ADD meds & book arrival messages as blog fodder

Voicemail message #1: "Wow! You must be medicated and really focused this week because you totally did not call me back yesterday like you said you would, and you're not answering my call right now either..." (And etc. I enjoyed the entire message but you probably wouldn't, so I'll spare you this one. But I will tell you that the second half of Other A.D.D. (plus an H. between the D's,) Friend's message led me to believe, very strongly, that She Who Called was not on her meds today, either. I'll leave it at that.)

I'm also not medicated today, by the way, as voicemail message #1 suggested. Because I'm scared of what it would feel like to have vertigo, take Sudafed, AND ingest Adderall at the same time. But I've been wishing I were 'cause nothing's running very smoothly today. At all.

Voicemail message #2: "This is Barnes & Noble calling to tell you that the book you ordered is in and that we'll hold it at the front of the store for two weeks."

I'm not going to be buying the book from Barnes & Noble because I have another source for acquiring the book. You're thinking, perhaps, that it was rude of me to order the book in the first place, and upon first review I might agree with you. But consider this. The day I ordered the book, I was sort of pressured into ordering it. I know, I know. I'm a grown woman and I have control over whether or not I have the Book Dude Manning the B&N Information Desk order a book for me, for God's sake. But read on:

I walk up to the desk. Book dude and I greet each other. I ask him if their memoirs are shelved with their biographies. (Okay, I used to work there, but a lot of years have passed since then and they've moved a lot of stuff around. Besides, I'm pretty good with my ABC's and in the biography section the book I'm seeking is nowhere to be found. And I'm an optimist who really reeeeeally wants to see this book, so I'm hoping they've separated biographies from memoirs.) He searches for my title, which of course he can't find 'cause I've butchered the actual title and asked him to look up a book that probably never did exist. I tell him the name of the author and he reads something back to me which is further away from the actual title I'm seeking than what I first asked him to look up.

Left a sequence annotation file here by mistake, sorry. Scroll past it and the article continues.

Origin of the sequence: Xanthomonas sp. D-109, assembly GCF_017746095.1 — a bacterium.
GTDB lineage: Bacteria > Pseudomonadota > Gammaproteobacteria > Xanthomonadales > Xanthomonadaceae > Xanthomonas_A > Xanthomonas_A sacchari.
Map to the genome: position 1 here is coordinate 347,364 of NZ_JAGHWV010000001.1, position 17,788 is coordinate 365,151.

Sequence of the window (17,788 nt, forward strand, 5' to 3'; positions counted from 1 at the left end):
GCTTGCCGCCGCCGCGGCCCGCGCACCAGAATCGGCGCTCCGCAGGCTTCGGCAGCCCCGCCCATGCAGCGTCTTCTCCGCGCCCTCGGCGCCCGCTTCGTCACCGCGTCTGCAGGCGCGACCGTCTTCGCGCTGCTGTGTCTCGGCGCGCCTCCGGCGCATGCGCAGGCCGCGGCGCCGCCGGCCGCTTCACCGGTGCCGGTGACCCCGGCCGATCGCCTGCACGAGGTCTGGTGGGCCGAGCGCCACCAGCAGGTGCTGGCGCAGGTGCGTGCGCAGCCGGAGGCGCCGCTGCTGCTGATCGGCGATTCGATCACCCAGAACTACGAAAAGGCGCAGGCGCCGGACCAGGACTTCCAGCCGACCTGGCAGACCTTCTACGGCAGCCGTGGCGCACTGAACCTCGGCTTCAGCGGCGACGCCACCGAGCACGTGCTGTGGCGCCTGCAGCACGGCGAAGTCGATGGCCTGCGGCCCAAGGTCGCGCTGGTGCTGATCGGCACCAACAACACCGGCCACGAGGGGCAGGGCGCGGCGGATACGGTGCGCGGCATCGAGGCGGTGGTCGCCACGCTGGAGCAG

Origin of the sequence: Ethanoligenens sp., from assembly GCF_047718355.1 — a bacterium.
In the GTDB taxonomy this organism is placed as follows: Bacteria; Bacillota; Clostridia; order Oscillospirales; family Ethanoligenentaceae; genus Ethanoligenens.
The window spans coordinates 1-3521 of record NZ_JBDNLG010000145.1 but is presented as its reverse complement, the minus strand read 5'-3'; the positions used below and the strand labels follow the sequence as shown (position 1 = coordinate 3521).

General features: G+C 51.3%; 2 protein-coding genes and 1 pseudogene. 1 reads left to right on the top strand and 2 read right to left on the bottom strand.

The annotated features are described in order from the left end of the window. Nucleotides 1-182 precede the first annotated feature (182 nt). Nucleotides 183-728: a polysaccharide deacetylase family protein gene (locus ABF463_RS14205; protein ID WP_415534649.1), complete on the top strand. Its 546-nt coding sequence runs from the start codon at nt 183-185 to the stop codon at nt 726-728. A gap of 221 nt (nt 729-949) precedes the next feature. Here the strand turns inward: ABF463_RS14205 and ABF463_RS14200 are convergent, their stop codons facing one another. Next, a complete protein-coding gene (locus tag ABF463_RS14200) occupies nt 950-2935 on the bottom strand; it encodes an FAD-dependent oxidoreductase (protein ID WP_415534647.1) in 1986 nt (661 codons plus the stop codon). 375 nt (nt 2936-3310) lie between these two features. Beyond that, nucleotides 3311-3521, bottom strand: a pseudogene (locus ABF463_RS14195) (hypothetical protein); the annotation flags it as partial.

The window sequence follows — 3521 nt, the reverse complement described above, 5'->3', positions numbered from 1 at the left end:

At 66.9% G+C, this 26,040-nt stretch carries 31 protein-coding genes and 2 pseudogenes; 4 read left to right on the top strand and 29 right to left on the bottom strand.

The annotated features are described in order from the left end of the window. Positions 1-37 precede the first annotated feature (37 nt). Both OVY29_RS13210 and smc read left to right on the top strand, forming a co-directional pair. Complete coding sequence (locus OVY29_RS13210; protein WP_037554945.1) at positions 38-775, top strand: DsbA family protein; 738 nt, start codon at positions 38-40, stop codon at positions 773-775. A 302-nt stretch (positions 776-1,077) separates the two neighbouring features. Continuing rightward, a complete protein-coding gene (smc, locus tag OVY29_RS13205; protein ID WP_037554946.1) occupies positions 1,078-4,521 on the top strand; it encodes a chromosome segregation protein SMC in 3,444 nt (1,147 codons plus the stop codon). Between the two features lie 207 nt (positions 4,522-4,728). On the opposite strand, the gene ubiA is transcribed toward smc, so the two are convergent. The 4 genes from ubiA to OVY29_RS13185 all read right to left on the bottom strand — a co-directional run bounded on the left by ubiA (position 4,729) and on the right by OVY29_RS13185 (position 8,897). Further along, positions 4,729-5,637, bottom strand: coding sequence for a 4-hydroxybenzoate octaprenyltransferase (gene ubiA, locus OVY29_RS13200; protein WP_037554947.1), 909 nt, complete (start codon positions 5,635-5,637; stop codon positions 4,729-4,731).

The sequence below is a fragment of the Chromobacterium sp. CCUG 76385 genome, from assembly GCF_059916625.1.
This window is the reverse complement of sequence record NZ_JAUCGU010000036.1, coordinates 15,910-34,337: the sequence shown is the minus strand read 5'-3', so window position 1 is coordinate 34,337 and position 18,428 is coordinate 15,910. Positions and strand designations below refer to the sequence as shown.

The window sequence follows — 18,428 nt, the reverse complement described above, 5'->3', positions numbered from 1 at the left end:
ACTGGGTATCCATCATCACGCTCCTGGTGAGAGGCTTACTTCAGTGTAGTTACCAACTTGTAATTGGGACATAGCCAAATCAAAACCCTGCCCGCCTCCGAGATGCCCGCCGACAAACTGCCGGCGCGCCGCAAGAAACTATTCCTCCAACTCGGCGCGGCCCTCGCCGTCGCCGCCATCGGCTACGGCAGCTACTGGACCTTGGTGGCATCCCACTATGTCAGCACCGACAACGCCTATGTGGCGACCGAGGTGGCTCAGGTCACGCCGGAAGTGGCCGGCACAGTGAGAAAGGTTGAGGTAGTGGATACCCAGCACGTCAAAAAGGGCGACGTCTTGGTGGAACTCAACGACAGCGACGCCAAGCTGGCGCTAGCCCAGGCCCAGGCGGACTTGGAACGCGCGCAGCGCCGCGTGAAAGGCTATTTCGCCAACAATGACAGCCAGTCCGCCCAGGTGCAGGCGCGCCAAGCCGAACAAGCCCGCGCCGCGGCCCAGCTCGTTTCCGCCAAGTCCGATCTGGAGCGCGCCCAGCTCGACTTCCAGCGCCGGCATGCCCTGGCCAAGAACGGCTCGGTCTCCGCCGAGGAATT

No. That's not it. What else you got? 

Finally I'm feeling confident that he's located the book about which I'm curious enough that I've now allowed a line of two to form behind me. I should point out, here, that the woman closest to me has the title, author and ISBN of the book she needs written tidily on a perfect square of paper. She notices me noticing and smugness joins the annoyed expression on her face. I said he'd located the book. What I mean is he's located it in his computer. But it's nowhere in the store, where, by the way, it would have been shelved with the biographies even though this author is more a memoir kinda' gal.

I thank him.

"I could order it for you!" He looks at me, hopeful.

"Thank you. That's okay. But I do appreciate your looking." I've already put him through enough. Him and the woman who's now shuffling from foot to foot, the weight of her seemingly ordinary-sized body suddenly far too much for her to handle, standing there for a whole minute and all. Oh no. I'm feeling a little guilt. Maybe she just had knee surgery and needs to go sit down. Now I'm wasting her time, and his.